NEW: Body of Columbia marathoner who died in Savannah is returning to South Carolina

jmonk@thestate.comNovember 10, 2013 

Georgia Daily Life

Runners are cheered to the finish of the Rock 'n' Roll Savannah Half Marathon Saturday Nov. 9, 2013 in Savannah Ga. (AP Photo/The Morning News, Richard Burkhart)

RICHARD BURKHART — AP

The body of a 35-year-old Columbia man who died near the finish of Saturday’s Savannah marathon road race was released Sunday evening and was to be transported to South Carolina, Richland County coroner Gary Watts said Sunday.

“Pressure” from South Carolinians got Georgia authorities to move up the date they had originally planned for an autopsy – Tuesday – to Sunday afternoon, Watts said.

The man was identified as Jake Zeman, according to the Savannah-Chatham Metropolitan Police Department. Zeman lived in the Old Woodlands neighborhood in Columbia, behind the VA hospital, and was well known in the community.

Update: Funeral for Zeman scheduled for Wednesday in Columbia (click here to read).

Watts didn’t know exactly what had persuaded Georgia authorities to move up the autopsy date two days.

But Columbia city council member Moe Baddourah said in a telephone interview he was contacted earlier Sunday by the Zeman family and asked if he could help.

Baddourah said he then called State Senate President Pro Tem John Courson.

Courson – who after the governor and the House speaker is the third most influential person in state government – gave him the cell phone number of a top aide to Gov. Nikki Haley, Baddourah said.

Courson told The State, “I gave Moe the number of Ted Pitts, the governor’s chief of staff, and told him to convey to Ted that I had a personal interest in this.”

Baddourah then called Pitts, who said he would try to help, Baddourah said.

Baddourah said he then telephoned the office of Georgia governor Nathan Deal, who like Haley is a Republican, and by chance talked to someone who agreed to help.

“Things then got going – exactly how they got going, I don’t know. But they got going,” said Baddourah.

Originally, Watts told The State earlier Sunday afternoon, Georgia officials planned to delay the autopsy until Tuesday.

“Georgia said they don’t do autopsies on Sunday, and tomorrow is a holiday, and they don’t do them then either,” Watts said, who contacted Georgia authorities after Zeman’s family had asked him to see if he could help.

In a story posted earlier Sunday on thestate.com, Watts had described himself as “amazed at that kind of delay in a big state like Georgia – even here in little old Columbia, South Carolina, we do autopsies every day of the year, including Christmas.”

When someone dies, officials have an obligation not to put off an autopsy if one is required. “It’s a compassion thing – the family is devastated, his wife is devastated. They want to get him home.”

Watts said the holdup was not with the Chatham County, Ga., coroner’s office, but with the office of the Georgia Chief Medical Examiner with the Georgia Bureau of Investigation in Atlanta.

Unlike South Carolina, coroners in Georgia work for the state, and they are governed by the state medical examiner’s office, Watts said.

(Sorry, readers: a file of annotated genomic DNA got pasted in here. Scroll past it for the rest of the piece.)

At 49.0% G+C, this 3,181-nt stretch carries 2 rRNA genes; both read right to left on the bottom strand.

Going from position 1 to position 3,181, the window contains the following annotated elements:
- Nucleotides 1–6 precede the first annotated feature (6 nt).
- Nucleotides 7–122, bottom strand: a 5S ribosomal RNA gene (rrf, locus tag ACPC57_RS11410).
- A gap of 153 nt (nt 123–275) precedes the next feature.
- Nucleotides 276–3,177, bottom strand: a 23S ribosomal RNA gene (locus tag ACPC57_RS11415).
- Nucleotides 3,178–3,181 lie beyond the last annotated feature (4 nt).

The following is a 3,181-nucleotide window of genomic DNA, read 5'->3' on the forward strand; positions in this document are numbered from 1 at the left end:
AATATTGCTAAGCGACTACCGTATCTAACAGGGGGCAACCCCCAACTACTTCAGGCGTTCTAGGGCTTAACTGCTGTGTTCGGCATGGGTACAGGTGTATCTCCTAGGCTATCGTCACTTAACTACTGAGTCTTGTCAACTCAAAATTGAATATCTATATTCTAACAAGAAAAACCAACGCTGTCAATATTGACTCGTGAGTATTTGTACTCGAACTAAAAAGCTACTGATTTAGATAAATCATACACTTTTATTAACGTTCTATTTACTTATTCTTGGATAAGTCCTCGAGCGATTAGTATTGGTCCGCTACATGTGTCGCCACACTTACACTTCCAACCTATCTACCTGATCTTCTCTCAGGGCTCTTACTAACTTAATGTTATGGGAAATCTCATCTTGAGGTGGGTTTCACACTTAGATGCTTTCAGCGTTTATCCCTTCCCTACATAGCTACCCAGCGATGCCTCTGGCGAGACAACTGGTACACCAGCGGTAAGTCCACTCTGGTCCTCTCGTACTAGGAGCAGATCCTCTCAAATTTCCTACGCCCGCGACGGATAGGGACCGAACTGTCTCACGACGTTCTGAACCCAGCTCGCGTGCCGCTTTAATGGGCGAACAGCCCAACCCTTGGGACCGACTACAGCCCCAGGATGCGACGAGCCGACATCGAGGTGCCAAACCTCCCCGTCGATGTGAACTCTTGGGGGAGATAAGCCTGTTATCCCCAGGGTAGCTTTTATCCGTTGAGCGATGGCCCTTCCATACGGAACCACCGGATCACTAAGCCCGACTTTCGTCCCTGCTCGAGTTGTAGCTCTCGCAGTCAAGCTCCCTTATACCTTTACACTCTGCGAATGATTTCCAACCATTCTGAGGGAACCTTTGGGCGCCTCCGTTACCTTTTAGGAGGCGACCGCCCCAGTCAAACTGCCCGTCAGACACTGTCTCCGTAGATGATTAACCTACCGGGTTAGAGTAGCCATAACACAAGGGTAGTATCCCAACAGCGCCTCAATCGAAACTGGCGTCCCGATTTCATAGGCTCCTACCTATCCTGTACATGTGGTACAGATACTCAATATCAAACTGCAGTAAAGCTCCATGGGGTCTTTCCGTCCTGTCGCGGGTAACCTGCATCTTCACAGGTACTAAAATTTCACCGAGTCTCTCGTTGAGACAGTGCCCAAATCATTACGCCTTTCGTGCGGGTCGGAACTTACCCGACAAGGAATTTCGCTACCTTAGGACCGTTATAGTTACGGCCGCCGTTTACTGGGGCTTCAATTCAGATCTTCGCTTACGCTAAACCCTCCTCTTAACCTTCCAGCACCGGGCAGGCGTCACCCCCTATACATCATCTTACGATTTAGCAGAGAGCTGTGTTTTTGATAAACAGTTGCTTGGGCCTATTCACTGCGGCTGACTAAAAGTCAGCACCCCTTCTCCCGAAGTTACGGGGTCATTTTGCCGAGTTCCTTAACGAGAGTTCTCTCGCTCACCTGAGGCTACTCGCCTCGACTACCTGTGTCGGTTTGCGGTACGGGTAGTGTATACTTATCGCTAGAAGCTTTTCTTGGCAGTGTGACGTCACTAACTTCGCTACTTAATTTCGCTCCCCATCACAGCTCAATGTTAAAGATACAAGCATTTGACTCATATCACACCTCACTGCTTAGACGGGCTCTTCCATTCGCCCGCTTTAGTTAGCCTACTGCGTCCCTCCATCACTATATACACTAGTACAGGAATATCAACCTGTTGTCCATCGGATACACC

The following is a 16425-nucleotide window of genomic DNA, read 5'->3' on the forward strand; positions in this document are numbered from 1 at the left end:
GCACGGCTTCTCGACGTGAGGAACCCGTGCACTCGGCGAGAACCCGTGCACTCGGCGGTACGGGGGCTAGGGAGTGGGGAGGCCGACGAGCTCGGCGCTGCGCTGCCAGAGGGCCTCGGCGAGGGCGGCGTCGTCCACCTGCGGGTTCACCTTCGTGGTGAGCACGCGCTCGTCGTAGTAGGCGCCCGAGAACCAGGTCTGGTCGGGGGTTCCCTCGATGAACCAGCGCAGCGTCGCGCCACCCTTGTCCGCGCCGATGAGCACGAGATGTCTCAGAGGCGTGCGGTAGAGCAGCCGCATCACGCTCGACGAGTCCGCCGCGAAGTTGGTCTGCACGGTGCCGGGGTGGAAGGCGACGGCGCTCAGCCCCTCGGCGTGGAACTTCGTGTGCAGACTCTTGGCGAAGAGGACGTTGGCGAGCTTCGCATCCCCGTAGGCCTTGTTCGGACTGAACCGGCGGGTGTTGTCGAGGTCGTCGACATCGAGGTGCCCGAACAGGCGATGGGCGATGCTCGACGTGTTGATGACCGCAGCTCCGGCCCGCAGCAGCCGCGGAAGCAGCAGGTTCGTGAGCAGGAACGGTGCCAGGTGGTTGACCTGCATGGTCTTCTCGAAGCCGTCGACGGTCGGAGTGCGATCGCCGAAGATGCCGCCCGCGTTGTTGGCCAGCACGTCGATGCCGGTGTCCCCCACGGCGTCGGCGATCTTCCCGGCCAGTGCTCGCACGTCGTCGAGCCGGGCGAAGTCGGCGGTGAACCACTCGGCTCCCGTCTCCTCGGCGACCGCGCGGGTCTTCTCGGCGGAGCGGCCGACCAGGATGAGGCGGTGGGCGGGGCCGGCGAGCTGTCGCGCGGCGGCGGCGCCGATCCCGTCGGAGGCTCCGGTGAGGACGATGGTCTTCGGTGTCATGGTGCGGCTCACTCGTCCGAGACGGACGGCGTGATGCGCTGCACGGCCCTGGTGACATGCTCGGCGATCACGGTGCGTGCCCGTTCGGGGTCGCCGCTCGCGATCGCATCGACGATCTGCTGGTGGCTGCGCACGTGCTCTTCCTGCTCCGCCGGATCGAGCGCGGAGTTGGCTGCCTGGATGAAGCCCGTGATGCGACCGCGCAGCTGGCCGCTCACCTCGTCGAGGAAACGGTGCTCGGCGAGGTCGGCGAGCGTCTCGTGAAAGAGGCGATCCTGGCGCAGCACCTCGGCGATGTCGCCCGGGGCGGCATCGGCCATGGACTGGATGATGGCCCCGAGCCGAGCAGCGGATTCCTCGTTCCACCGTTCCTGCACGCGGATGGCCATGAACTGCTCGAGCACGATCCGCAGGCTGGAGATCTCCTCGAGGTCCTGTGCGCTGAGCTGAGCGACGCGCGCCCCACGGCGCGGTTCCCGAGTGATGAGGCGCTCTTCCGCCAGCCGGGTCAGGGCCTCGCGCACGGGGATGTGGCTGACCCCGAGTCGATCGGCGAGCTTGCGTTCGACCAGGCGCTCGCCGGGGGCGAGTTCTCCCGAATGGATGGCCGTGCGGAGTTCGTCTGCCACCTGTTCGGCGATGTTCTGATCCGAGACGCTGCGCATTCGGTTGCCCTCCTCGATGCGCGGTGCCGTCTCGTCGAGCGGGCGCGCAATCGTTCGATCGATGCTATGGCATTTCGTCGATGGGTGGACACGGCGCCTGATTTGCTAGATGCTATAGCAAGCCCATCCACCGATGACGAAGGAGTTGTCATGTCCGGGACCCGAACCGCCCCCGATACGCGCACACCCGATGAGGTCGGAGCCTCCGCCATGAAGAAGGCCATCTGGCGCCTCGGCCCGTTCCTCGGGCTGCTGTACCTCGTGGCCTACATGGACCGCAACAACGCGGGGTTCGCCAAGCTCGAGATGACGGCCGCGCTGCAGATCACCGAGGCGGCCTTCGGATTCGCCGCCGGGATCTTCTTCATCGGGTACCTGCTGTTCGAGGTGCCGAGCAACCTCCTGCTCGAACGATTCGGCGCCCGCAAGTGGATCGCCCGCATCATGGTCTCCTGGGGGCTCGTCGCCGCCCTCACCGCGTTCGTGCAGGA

Shortly before 8 p.m. Sunday, Sherry Lang, a spokeswoman with the Georgia Bureau of Investigation, contacted The State to confirm Zeman’s body had been released. Lang said she did not know any background information.

Watts said Zeman’s family was not against an autopsy – which could determine why someone so young and in seemingly good health died – they just wanted not to have an unnecessary delay after such a traumatic event.

More than 15,000 runners participated in the Savannah marathon, which was the city’s third annual such run. A Columbia woman, Alyssa Kulik, won the women’s division, according to local news reports.

Zeman collapsed as he neared the finish line and was pronounced dead in a local hospital.

The Lexington Medical Center’s Governor’s Cup, a half-marathon in Columbia on Saturday, attracted more than 1,800 runners in various categories.

Both Baddourah and Courson, who said he was “just on the periphery” of events, downplayed their roles.

“I just did it to help them – that’s what public officials are for,” Baddourah said.


From a family friend

The State received an email from Will Britt of Columbia, a fellow runner and family friend who was present when Jake Zeman collapsed Saturday:

“I do not presume to speak for the family, but I know they are appreciative that their request for the autopsy to be conducted as soon as possible was respected and accomplished.

I am also deeply saddened that the issue with the timing of the autopsy has resulted in any contention between the state of South Carolina and the state of Georgia.

Having been present during this horrible ordeal, I can say without hesitation that the people of Georgia, the staff of Savannah Memorial, its physicians and nurses, and the representatives of the Rock ‘n’ Roll marathon, showed incredible kindness and compassion. It was obvious that the loss was felt by all of these people, as the grief for a young man they did not know was reflected in their faces. One could not have asked for a more loving and caring environment for the family.

I beg everyone to refrain from any further inflammatory comments so that we can focus our attention on that which truly matters – supporting this wonderful and heartbroken family and saying good-bye to a dear friend.”

Reach Monk at (803) 771-8344.

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